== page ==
First-ever agreement between Amazon and unions halts inhumane work hours in Italy
Amazon employees in Italy have made history. Workers are announcing today the first-ever direct agreement between unions and the company anywhere in the world. The Italian agreement tackles inhumane scheduling, one of the core labour problems at Amazon fulfilment centres globally.
The deal, which is supplementary to the nationwide sectoral collective labour agreement, ensures fairness in scheduling through reductions in mandatory night shifts and distributing weekend work in a just way. Amazon is notorious for long hours, punishing quotas, and little break time during shifts. In some facilities, workers say they do not have time to even use the restroom.
Italian union Filcams Cgil Nazionale played a leading role in the negotiations.
"We are pleased with this result which is currently unique in Europe,” said Massimo Mensi, a leader in Filcams Cgil Nazionale’s Amazon campaign. “We hope it will pave the way for many other negotiations in all the countries where Amazon has its operations.”
"The agreement provides that night work is initially carried out only by voluntary employees, providing, among other things, an increase of 25% of the compensation under the employment contract,” Mensi continued.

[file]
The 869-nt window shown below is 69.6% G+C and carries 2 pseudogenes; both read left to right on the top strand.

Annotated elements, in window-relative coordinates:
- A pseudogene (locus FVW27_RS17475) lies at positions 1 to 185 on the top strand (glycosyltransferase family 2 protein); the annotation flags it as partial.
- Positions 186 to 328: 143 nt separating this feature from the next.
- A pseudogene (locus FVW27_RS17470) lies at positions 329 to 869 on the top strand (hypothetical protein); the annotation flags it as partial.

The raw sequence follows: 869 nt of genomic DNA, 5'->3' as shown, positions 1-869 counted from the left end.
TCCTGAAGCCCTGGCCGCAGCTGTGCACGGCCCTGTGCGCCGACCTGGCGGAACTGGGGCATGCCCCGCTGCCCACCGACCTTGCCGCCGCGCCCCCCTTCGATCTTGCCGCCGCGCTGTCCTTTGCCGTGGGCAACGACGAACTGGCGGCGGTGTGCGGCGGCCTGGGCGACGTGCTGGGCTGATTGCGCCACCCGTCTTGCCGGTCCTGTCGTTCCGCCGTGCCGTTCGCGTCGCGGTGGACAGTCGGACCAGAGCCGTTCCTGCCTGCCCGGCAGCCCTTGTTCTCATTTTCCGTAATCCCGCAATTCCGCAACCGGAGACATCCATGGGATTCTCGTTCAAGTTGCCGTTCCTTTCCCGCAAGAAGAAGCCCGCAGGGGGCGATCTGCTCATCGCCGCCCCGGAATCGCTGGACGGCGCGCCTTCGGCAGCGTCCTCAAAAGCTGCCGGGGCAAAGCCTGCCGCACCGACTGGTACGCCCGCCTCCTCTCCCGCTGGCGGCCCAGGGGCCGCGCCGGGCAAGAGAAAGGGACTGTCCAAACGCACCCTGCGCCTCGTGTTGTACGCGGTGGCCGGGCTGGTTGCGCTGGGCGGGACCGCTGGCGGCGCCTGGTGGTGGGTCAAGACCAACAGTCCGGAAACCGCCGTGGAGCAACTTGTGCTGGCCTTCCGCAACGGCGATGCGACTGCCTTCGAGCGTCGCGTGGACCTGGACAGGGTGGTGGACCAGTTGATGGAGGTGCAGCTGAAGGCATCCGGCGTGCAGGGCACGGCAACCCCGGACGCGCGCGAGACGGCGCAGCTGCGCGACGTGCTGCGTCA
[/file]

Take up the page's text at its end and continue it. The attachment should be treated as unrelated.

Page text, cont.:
Workers are guaranteed four consecutive free weekends every eight weeks and shifts alternate between Saturdays and Sundays.
The win in Italy comes after months of protests and organising by workers. With UNI’s help, Italian and German workers coordinated strike activity in November 2017.
"This deal is important in light of the strikes and protests of last November, when on Black Friday many employees demanded reasonable workloads and less of an impact on their family life. This agreement that can now pave the way for new corporate relationships on issues of health and safety of the workplace,” said Maria Grazia Gabrielli, General Secretary of Filcams Cgil Nazionale.
The agreement, approved by a large majority of voting workers, will run for one year starting June 17, and the union will closely monitor the results.
“It’s clear that Amazon must negotiate with workers who have organised into unions, and with Amazon’s labour practices under fire throughout Europe and the U.S., the agreement will be the first of many that will reform the company’s model of exploitative labour relations,” said Mathias Bolton, Head of UNI Commerce.
UNI Global Union is working to build alliances between national unions who represent Amazon workers. Currently, its Amazon Worker Alliance is made of from unions from countries including, the US, UK, Germany, France, Spain, Italy, Poland, and Czech Republic.